They asked if we could walk from their house, a block and a half to the restaurant. I tried not to cringe. Damn. As long as it's slow, I said, and so we sauntered to our food. Which was really good by the way but not nearly spicy enough for me.

The good doc wanted to take a picture of course, he is a picture nut. I hate pictures with a passion that by this point in the rant, I bet you can imagine. But he approached this with, "No matter what you say, I am going to insist on a picture!," so I realized that refusing would only be like some big social neurotic show on my part, and so I said, "OK!" cheerfully.

Of course, my horror at the output on the digital screen was just something I had to squash inside. That is the way I am. Sort of a thin-haired brunette, Star Wars jabba-the-hutt in a flowered dress, with a head that looks too small due to the size of the body. Well, you're ugly. Deal with it. Move the hell on.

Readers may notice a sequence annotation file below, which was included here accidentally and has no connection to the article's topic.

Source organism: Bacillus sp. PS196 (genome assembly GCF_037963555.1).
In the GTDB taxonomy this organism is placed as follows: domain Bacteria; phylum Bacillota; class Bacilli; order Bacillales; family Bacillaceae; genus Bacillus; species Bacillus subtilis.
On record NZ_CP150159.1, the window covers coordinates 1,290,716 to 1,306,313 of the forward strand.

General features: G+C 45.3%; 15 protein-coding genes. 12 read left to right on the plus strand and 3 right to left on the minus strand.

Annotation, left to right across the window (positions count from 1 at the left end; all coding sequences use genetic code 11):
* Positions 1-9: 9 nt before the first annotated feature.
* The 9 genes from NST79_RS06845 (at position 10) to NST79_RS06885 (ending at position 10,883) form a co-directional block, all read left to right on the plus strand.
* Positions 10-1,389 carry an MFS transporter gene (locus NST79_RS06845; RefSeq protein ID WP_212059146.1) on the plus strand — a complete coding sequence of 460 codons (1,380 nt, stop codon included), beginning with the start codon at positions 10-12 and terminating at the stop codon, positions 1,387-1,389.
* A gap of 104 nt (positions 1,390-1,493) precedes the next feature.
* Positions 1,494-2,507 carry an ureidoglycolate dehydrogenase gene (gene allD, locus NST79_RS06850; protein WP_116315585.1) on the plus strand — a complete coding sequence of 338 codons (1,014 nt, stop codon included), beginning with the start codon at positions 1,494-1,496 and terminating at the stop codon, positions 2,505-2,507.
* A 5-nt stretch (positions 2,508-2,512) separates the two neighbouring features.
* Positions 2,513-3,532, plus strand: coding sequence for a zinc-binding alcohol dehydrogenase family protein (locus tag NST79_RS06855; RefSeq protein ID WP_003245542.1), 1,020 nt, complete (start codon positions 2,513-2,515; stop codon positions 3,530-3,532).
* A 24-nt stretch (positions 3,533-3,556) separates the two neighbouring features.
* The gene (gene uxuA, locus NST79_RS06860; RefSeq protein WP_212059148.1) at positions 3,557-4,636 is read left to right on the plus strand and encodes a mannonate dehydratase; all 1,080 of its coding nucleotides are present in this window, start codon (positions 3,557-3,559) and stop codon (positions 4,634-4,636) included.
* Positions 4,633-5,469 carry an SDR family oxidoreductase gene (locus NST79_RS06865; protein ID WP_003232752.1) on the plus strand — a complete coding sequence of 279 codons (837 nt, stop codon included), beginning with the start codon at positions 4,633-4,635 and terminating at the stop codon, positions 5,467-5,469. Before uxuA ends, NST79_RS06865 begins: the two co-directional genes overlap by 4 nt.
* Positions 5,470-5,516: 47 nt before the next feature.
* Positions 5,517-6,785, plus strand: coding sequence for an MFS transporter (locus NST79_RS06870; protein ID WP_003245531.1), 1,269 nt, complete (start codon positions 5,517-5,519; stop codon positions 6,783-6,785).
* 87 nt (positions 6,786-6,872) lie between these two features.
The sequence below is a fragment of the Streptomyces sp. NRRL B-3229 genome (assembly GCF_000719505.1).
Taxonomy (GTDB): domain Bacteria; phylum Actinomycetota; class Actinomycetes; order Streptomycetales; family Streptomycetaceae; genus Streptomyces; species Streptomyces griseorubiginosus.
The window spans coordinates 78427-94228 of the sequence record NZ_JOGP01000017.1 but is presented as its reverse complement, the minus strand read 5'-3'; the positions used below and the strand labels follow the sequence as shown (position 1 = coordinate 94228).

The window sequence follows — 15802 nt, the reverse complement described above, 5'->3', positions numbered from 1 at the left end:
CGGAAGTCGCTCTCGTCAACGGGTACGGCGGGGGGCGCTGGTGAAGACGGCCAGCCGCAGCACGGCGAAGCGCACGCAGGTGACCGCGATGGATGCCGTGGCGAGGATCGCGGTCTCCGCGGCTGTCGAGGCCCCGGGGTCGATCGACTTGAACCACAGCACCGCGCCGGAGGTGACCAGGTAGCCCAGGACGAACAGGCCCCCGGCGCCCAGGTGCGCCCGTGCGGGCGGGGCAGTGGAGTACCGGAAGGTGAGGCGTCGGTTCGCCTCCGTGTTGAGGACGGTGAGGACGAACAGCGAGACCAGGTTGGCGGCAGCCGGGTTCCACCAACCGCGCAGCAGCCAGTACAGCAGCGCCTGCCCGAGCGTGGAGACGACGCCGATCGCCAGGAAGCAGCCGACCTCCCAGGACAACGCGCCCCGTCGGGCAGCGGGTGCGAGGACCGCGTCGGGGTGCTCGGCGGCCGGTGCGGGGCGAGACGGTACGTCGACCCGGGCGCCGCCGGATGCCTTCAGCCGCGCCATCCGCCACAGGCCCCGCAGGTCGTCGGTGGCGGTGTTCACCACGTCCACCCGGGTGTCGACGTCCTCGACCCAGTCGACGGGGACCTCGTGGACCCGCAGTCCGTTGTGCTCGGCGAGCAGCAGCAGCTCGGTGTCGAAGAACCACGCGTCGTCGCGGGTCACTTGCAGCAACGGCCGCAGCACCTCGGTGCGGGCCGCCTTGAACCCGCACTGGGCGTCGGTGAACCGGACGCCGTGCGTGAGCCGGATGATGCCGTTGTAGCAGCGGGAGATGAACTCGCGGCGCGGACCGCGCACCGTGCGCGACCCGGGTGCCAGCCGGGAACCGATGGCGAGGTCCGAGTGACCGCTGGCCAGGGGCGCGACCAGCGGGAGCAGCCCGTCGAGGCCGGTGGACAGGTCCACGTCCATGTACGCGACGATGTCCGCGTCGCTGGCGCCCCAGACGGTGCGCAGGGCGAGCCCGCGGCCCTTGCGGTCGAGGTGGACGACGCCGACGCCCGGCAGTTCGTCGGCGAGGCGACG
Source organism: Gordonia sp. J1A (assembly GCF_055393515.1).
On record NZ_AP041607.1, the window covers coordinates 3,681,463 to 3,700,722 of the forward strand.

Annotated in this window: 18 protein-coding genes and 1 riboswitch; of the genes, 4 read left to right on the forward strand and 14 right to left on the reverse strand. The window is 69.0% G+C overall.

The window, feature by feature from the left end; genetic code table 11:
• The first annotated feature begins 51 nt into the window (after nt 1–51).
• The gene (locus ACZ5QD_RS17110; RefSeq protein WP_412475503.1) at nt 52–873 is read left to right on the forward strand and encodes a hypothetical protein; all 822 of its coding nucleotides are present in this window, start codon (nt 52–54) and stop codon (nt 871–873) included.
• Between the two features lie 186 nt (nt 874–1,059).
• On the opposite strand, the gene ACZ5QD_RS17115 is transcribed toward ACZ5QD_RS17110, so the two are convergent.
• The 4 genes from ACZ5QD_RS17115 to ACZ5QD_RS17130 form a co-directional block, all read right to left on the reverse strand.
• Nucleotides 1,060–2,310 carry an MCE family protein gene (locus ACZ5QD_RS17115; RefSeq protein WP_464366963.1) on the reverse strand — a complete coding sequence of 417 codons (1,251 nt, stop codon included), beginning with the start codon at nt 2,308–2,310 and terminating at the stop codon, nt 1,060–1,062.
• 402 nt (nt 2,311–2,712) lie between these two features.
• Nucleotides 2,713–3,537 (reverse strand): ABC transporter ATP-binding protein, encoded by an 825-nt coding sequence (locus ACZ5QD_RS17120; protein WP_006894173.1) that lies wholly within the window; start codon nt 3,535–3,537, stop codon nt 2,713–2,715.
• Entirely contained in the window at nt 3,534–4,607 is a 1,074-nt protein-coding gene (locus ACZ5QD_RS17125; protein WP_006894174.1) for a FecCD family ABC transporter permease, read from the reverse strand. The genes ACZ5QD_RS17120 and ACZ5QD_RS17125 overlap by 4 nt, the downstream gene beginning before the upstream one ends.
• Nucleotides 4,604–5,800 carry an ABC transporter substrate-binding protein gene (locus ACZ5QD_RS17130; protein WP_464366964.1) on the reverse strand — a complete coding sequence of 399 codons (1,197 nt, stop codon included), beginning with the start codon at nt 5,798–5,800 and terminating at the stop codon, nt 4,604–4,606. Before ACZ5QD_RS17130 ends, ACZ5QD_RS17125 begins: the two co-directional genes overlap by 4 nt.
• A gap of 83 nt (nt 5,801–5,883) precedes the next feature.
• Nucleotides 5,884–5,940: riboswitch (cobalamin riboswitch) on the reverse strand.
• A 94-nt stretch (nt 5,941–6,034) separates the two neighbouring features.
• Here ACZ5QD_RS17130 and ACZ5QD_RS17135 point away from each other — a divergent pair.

That night in my hotel, around midnight, I was so exhausted I didn't even get out my laptop. I just went to bed and thanks to the soft mattress, was instantly asleep.

I had to get up at 3am, of course, in order to be downstairs at 4am, to be to the airport and check in by 5am, to leave on the plane at 6am.

I had lots of time so making it through the SFO airport to my terminal was not impossible, just long and tiring. The airplane was ok, although afterward I could feel the sore tiredness from the top of the back of my neck down to my feet, from my knees and feet being so squished against the chair in front of me.

I wanted to ask for an electric cart in the Denver airport again, but going home was a smaller plane so down on the lower level. "No problem," a guy tells me, "I'll get you a wheelchair." I laugh. "I don't fit into your wheelchairs," I say plainly, as I imagined, even if I did, the misery of some poor airport person trying to push me and my bags in a wheelchair. This would probably save me a heart attack but give them one instead.